JN: What year was that?

NS: Late 2009. During the show we started to notice record execs leaving the area so we thought it was over. When we did our last showcase everyone started talking about us. We were signed right after that. We went from doing clubs in LA to working with a really important support staff. It seemed like every show that we did turned into something three months later. There were so many magical moments. The chemistry in this band only grew further. Many outsiders can't believe this band has only been together for four years. I had been with my former band for ten years before that.

JN: What was it called?

NS: It was called The Rebirth. We started to break here in the States right before I quit. It was very Earth, Wind & Fire meets Roy Ayers. It was a neo soul project. We put out an album in 2005 and traveled all over the world. I learned a lot from that experience. I met James because he played horns with us.

JN: Where are you from?

NS: I grew up in LA but was born in Colorado. We moved to LA when I was six. I have been in LA for a long time.

JN: Did you always sing?

NS: I have. It's interesting I discovered singing when I was ten. I used to write down the lyrics of all the songs I was listening to. I was always interested in the writing process. I had a knack towards remembering the lyric and the cadence. The way an artist sang was always my thing. Even in high school when I was deciding whether to do this I wanted to be a writer for other people. I wanted to be the Diane Warren of music. I didn't want to be the performer. I didn't want to be on tour. I guess I got that from being the kid that sat in her room and listened to songs over and over.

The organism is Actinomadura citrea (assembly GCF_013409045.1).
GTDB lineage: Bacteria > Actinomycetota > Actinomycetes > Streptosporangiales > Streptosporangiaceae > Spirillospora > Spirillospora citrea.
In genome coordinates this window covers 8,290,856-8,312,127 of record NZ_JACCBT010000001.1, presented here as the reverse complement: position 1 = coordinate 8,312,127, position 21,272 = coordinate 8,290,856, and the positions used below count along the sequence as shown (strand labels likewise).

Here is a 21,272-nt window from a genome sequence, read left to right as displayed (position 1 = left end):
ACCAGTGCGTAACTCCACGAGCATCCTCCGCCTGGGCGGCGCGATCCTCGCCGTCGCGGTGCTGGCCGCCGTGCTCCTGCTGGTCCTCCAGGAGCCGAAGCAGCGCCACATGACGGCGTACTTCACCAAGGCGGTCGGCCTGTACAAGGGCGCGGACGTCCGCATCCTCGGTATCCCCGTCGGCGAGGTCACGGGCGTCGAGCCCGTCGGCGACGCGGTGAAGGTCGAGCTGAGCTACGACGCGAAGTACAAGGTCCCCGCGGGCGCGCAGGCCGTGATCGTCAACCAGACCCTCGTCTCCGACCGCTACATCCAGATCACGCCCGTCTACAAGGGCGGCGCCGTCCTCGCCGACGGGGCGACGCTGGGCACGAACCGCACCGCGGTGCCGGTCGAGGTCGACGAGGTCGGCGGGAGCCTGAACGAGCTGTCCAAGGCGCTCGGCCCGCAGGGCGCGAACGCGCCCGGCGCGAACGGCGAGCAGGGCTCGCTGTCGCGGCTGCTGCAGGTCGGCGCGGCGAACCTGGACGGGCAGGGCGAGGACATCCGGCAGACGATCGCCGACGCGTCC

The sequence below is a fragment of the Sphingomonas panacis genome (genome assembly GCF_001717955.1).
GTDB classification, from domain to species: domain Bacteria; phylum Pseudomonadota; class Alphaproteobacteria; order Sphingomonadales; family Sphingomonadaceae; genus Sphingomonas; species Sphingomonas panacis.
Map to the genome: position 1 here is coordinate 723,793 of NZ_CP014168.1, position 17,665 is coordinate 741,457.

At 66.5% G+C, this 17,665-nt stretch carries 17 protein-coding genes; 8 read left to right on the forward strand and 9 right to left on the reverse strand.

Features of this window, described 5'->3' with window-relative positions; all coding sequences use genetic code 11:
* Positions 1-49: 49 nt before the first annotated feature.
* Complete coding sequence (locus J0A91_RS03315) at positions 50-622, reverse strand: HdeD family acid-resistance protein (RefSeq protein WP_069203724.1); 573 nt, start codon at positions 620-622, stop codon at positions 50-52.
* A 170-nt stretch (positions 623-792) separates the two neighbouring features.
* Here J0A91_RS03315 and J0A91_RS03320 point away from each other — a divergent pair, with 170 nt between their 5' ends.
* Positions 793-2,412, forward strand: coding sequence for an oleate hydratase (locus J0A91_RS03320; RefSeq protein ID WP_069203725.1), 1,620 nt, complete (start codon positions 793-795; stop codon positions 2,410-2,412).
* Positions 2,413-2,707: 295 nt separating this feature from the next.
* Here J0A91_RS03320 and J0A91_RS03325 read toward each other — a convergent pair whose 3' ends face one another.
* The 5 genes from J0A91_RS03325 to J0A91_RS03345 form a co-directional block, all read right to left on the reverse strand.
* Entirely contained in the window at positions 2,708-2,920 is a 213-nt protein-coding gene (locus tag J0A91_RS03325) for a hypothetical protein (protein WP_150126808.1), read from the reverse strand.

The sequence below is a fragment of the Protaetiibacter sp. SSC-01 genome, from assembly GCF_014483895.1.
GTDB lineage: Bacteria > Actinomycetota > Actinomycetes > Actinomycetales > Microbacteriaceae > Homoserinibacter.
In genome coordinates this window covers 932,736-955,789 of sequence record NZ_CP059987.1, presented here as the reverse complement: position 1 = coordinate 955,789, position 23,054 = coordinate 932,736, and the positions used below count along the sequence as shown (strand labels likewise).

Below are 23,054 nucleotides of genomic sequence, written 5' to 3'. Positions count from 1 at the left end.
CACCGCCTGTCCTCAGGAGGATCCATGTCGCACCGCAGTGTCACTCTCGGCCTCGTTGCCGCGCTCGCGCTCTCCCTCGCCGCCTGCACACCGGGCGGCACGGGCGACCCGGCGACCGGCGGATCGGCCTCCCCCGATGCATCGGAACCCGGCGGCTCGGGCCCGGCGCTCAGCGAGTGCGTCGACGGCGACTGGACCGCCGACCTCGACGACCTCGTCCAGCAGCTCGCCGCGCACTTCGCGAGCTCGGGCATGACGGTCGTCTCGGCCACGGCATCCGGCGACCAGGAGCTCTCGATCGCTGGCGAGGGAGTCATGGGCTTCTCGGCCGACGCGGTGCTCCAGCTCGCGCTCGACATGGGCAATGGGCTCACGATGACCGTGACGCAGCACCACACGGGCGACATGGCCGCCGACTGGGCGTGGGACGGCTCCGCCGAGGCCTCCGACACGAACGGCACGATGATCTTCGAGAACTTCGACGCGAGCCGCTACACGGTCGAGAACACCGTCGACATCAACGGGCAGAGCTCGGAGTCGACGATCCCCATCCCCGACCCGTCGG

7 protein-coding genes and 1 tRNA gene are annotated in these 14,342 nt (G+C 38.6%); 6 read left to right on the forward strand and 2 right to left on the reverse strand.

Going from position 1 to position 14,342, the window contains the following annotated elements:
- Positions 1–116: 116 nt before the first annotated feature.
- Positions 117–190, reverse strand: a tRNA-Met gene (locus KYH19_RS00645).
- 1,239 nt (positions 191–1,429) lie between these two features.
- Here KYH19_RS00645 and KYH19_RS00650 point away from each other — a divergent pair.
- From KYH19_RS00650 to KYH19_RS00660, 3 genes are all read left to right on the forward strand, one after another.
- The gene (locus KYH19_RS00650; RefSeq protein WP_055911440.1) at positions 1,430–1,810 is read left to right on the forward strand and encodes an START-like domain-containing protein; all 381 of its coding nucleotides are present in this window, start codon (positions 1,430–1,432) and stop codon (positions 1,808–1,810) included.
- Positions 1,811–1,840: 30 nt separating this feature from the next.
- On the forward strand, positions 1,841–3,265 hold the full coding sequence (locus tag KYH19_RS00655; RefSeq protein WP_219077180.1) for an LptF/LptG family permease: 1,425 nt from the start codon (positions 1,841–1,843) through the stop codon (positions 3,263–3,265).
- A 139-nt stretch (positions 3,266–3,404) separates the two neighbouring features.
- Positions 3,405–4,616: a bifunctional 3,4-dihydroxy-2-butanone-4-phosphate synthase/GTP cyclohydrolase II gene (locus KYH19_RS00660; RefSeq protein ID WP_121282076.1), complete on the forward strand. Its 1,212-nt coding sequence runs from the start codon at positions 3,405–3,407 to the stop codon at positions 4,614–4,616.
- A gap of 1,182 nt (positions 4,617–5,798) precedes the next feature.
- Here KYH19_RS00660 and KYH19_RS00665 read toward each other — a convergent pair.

JN: You share singing lead vocals with Fitz.

NS: Yes, in the beginning I was there to support Fitz on backup then as we slowly developed our live stage then it became a dynamic duo thing. We were doing what no other band had been doing when classic songs became more forward and commercial. We were the only female/male, black/white, crazy/passionate thing live. We really fueled from that. With time passing this new record brings more forth what we do live. It is definitely a parallel in a lot of duets. The writing process is he and I on the lyric part of it.

JN: You play percussion?

NS: I do. I play tambourine.

JN: I saw you perform at the after party for Lollapalooza at the Hard Rock.

NS: That was really fun. Even when we were so tired and the last thing we wanted to do. People don't see that backdrop when you have done ten interviews that day doing three shows before the main show.